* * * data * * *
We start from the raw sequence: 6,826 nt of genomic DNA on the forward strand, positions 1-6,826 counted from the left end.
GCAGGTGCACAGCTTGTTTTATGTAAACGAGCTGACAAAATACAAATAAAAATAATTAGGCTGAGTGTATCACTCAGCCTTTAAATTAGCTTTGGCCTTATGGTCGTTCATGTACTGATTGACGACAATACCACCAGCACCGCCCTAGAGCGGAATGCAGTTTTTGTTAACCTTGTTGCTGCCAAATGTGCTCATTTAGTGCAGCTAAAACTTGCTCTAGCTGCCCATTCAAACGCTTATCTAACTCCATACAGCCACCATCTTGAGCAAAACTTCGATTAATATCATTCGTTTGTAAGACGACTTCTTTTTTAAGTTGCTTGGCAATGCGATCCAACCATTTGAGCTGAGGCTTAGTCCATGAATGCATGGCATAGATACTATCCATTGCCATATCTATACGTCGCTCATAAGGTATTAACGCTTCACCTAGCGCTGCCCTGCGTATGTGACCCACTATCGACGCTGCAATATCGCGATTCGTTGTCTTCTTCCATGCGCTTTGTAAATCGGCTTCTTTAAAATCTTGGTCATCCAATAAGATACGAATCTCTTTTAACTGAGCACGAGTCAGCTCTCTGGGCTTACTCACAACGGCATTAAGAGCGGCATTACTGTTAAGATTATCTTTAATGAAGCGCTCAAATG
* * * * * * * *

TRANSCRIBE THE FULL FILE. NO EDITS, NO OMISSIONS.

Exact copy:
We start from the raw sequence: 6,826 nt of genomic DNA on the forward strand, positions 1-6,826 counted from the left end.
GCAGGTGCACAGCTTGTTTTATGTAAACGAGCTGACAAAATACAAATAAAAATAATTAGGCTGAGTGTATCACTCAGCCTTTAAATTAGCTTTGGCCTTATGGTCGTTCATGTACTGATTGACGACAATACCACCAGCACCGCCCTAGAGCGGAATGCAGTTTTTGTTAACCTTGTTGCTGCCAAATGTGCTCATTTAGTGCAGCTAAAACTTGCTCTAGCTGCCCATTCAAACGCTTATCTAACTCCATACAGCCACCATCTTGAGCAAAACTTCGATTAATATCATTCGTTTGTAAGACGACTTCTTTTTTAAGTTGCTTGGCAATGCGATCCAACCATTTGAGCTGAGGCTTAGTCCATGAATGCATGGCATAGATACTATCCATTGCCATATCTATACGTCGCTCATAAGGTATTAACGCTTCACCTAGCGCTGCCCTGCGTATGTGACCCACTATCGACGCTGCAATATCGCGATTCGTTGTCTTCTTCCATGCGCTTTGTAAATCGGCTTCTTTAAAATCTTGGTCATCCAATAAGATACGAATCTCTTTTAACTGAGCACGAGTCAGCTCTCTGGGCTTACTCACAACGGCATTAAGAGCGGCATTACTGTTAAGATTATCTTTAATGAAGCGCTCAAATG